2. I recently brought a product online in Spain with a Spanish credit card, The item in question is an xbox. I was online searching for one for myself as the prices have recently gone down and found myself on the cex website I searched for xbox and saw there was an xbox for sale at 48 euros plus shipping, the photo of the product showed an xbox one on controllers or anything at all so I assumed that the cheap price was due to it being literally just the console with nothing else and the description firstly was in Spanish so not my native language and I wouldn´t know what the exact specifications were for an xbox one a ps4 or a spectrum so I basically ordered based on the picture which on their website was and still is an xbox one. several days later I received an original xbox, which was a surprise and maybe I should have known better . I checked their terms and conditions and it says that “images are for illustration only”, which all images are, and that “The actual design of the product may vary slightly with respect to the image” where do I stand on claiming against eu consumer regulations about getting the product that I originally ordered? I want the xbox one that I believed I was buying. any help would be appreciated.

  3. I brought a dress on line from Millibridal for my daughters prom. The dress came but it’s not the colour we order. Their return policy states that they will give a full refund. Niw tge refuse to take the dress back and won’t give me my full refund. I have been trying niw for the beSt part of 2 weeks to get a return label from them. What do I do now and how do I get myobey refunded.

  4. Based on information provided to me by the Holiday Park Manager, I entered into a purchase contract for a lodge. However, it wasn’t until she said something some time later that I realized that what I’d signed was not what had been explained to me by her. The pitch fee prices were higher. As the fees were apportioned, they looked similar to the amounts we talked about, however, upon closer inspection for the following years fees, they had been increased by 500 pounds! If this had been pointed out to me, I would not have wanted to purchase on the site. Is there anything I can do?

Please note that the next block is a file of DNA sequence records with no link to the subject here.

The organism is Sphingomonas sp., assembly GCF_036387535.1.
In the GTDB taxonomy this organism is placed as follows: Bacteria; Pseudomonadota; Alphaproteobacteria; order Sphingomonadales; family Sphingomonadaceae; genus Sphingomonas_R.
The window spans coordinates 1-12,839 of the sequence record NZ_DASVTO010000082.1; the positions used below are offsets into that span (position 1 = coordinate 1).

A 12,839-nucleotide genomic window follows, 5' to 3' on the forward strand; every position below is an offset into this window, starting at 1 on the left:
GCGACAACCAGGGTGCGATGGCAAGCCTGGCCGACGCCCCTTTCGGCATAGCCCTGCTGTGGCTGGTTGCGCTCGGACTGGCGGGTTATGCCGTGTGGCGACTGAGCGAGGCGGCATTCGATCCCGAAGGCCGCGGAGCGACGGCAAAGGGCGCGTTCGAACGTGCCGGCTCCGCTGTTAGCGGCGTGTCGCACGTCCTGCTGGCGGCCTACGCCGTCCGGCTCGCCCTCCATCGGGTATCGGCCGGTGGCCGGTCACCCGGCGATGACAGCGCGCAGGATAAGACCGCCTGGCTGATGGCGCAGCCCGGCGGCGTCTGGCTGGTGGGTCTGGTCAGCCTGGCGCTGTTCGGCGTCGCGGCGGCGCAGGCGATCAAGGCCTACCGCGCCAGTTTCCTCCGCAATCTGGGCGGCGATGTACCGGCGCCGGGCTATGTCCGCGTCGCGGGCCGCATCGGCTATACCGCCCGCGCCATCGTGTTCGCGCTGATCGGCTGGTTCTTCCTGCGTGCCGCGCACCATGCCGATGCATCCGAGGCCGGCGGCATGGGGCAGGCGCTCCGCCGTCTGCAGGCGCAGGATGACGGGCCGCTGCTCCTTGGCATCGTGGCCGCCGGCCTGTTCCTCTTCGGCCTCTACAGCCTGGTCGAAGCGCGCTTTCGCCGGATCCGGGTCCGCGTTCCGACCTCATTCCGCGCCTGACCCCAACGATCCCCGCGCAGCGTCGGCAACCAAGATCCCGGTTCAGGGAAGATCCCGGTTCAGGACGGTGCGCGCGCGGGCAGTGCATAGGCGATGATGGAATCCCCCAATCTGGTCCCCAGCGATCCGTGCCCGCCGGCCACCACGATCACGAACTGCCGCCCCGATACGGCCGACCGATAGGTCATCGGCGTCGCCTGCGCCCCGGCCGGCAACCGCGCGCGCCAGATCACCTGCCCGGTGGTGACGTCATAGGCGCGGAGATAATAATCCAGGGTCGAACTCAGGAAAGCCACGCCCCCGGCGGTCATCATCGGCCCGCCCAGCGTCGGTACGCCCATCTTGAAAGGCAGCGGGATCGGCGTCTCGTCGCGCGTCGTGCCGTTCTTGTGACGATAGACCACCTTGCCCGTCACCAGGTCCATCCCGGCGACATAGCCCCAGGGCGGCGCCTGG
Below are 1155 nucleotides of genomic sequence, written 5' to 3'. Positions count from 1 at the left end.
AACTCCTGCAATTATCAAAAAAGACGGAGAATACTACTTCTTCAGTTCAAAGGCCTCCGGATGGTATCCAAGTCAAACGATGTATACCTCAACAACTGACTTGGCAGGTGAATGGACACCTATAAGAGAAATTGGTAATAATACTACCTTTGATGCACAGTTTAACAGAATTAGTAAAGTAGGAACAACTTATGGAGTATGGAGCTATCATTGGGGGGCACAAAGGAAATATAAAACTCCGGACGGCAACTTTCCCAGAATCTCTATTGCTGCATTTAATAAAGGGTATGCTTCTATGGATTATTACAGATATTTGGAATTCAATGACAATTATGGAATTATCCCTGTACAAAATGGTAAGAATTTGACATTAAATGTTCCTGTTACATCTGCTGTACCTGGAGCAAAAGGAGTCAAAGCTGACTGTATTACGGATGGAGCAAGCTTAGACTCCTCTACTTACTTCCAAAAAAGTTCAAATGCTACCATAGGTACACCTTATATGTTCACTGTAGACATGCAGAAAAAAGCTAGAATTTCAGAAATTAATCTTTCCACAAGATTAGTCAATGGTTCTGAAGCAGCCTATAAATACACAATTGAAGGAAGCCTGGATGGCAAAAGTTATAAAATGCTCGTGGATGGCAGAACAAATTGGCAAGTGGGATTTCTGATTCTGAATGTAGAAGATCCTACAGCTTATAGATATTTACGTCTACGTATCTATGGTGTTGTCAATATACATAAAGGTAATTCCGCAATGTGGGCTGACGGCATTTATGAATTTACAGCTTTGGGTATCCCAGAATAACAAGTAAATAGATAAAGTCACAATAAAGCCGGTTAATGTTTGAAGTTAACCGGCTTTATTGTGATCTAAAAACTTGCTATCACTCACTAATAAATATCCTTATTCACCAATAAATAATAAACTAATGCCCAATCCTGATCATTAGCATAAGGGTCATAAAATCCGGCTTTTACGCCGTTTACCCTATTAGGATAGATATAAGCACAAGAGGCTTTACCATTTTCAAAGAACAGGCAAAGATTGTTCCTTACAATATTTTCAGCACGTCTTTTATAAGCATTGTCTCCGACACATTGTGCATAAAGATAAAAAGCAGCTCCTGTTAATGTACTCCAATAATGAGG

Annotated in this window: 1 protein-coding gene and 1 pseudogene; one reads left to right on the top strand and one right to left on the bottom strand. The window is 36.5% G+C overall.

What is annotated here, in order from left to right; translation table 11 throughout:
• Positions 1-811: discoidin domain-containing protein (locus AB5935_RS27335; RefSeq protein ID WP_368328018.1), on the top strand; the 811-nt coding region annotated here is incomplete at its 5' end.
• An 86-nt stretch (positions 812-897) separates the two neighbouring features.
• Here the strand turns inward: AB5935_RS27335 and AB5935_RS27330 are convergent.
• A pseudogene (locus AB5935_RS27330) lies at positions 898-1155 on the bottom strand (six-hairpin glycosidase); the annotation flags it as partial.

5. Hi a few years ago I started a learn at home course for plumbing but it turns out it was a scam from the off. a sales man brought a brochure with some well know plumbing institution logos on but it turns out most of the institutions don’t recognise the qualification. So I’ve been Mis sold the course. Not only that at the time I was 28k in debt and the sales man fraudently messed with my income and out goings to make it work I felt under pressure in my own home and ended signing into a contract for 42 months with a finance company. Which now through research find out the CEO owns the the training company and the finance department. Which the sales man phoned from my front room. I’m looking for all my monthly payments back as although I’ve struggled to repay the 28k and the training finance I’ve never missed a payment to either sometimes I’ve suffered just not to miss repayments. Can you give any advice where to start proceedings thanks.

  6. Hi,
    I advertised on a recommended builders web-site for someone and diagnose a problem within one of my bedrooms. There were dark patches on the walls and it felt damp.

    Forever homes were invited to diagnose the problem and quote for correcting it. They said it was caused by porous walls letting in cold and damp from the outside over the years, as my house was built in the 1930’s. then they explained what they would do to address it and guarantee it for 25 years. they quoted me a large figure of Approx £4000. I said I would have to think about it before I made a decision. They then proceeded to lower the price, and I did insist that Always think about these things for a while before committing. The gentleman then asked how much would I be willing to pay for the service so he could get a sale there and then. I did feel under pressure as, they mentioned they would be doing it much cheaper than their usual price so they could give their guys regular work as Summer was ending soon. I agreed there and then to a price of £3200.

    Since then the wall has not improved, and a friend noticed that there was an air brick in the room that had been covered over, and that was the case of the problem i.e. it was condensation condensation that could have been cured by installing an air brick or uncovering the existing one in the wall.

    I feel I was duped into paying for something that I did not really need, and it has cost me over 3 Thousand pounds. Of course, I am very upset. I have not contacted the Company yet. The work was completed in September 2017. What should I do next.
    ? Any advice would be helpful.